Foundations Decrease Giving in 2012
In the annual study of foundations by the Chronicle of Philanthropy the results show that most U.S. foundations will decrease or flat-line their giving in 2012.
Many foundations are blaming the instability of the stock market for negatively impacting their endowments. The study shows that about $1 in $4 of foundation assets have been lost to ’08 crisis. The recovery of these assets will take approximately 3 years longer is the prediction at Commonfund, a firm which administers foundation endowments.
Each year the Chronicle studies the largest foundations in the United States. This year the total foundations analyzed was 174 with 107 completing the periodical’s questionnaire and information regarding the remaining 67 obtained through the 990 forms filed to the Internal Revenue Service.
The survey in 2010 had offered hope to grant seekers of increased giving, but of the 40 big foundations which told the newspaper they would increase their grant making in 2011, only 25 organizations actually increased their giving in 2011 from 2010. Similarly 34 grant makers predicted their giving would remain consistent but 10 of those actually decreased their giving in 2011.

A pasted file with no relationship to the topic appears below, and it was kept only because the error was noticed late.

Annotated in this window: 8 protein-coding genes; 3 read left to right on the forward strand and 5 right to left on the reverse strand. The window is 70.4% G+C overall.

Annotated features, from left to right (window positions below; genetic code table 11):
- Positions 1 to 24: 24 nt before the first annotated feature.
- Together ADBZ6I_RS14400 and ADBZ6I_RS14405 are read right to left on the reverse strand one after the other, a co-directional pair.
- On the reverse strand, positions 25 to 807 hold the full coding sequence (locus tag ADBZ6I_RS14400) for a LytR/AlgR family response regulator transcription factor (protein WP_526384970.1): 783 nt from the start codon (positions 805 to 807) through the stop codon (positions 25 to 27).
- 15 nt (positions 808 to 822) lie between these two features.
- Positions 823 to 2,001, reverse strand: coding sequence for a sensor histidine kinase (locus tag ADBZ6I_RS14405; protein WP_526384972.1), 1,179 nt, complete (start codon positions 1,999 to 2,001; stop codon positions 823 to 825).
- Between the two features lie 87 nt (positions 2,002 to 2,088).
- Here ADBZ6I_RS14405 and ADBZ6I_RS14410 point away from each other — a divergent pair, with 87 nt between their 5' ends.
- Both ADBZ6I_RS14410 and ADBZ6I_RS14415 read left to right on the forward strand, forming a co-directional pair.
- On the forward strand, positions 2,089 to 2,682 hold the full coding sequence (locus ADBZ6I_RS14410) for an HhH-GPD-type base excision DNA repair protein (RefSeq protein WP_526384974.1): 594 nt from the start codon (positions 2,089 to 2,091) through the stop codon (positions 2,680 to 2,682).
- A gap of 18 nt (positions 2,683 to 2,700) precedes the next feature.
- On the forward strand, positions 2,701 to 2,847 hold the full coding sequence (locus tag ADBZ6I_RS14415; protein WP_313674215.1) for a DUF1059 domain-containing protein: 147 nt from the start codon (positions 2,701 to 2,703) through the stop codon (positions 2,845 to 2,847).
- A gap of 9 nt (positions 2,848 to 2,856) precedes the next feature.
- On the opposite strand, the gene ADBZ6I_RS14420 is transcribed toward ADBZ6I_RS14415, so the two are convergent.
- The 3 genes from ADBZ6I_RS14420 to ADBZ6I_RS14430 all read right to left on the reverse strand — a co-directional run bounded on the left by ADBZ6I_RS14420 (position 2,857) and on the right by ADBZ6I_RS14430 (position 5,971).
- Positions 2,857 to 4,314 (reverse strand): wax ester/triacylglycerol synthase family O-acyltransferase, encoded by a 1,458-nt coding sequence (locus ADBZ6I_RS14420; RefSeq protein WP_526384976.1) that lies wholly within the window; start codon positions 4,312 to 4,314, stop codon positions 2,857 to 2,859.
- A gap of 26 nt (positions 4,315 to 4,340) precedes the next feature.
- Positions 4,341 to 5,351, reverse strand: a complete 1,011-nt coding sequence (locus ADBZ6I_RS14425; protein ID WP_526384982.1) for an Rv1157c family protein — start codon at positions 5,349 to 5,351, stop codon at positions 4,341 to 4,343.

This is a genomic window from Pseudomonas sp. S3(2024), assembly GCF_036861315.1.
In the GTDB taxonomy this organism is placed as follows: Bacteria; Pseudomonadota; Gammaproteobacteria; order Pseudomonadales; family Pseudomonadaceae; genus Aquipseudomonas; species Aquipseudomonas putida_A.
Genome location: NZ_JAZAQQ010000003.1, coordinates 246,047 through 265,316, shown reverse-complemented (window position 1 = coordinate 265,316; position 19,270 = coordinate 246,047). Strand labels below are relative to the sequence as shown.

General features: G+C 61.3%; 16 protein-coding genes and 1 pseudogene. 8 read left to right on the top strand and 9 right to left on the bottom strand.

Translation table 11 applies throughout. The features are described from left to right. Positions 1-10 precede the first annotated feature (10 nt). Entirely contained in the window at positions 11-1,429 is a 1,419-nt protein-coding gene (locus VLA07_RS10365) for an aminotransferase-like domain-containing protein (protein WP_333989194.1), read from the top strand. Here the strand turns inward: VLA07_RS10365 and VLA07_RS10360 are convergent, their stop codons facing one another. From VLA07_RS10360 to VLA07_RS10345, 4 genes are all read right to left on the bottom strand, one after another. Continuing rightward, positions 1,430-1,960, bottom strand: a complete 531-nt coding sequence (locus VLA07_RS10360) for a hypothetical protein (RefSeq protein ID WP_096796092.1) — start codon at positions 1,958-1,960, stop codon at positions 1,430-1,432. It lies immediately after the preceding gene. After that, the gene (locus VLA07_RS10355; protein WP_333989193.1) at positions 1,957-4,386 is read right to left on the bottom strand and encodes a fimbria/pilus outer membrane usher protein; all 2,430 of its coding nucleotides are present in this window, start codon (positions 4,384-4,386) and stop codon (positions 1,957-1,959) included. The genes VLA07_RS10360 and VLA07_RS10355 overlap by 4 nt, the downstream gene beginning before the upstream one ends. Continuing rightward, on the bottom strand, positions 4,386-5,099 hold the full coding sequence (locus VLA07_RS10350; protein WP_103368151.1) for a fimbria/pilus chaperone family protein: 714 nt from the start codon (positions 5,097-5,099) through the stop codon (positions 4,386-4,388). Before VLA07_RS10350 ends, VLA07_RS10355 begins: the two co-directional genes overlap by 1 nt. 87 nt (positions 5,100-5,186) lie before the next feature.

Aaron Dorfman, executive director of the National Committee for Responsive Philanthropy, explains “We’ll see individual giving rebound quicker than we’ll see foundation giving rebound. Foundation giving is behind individual giving by 12 to 36 months in terms of rebounding.”
The results are a devastating blow to grant-seekers who are themselves trying to compensate for lost contributions from the 2008 economic crisis. The message needing consideration in this study is that the grant market is more competitive than ever, meaning only the strongest grant strategies will produce fruit. Presenting sloppy or generic applications or having organizational issues will doom a ministry’s opportunity to develop a funding relationship with foundations which are more narrowly focusing their giving.
Grant seekers need to be at the top of their game in this tough market, articulating to funding sources what makes their work significant and demonstrating their capabilities through metrics which show positive changes. Foundations want more than rhetoric and jargon; they want results and they want to see their funding becoming effective in their targeted funding interests. Nonprofits need to communicate how their efforts will make positive strides toward a foundation’s mission.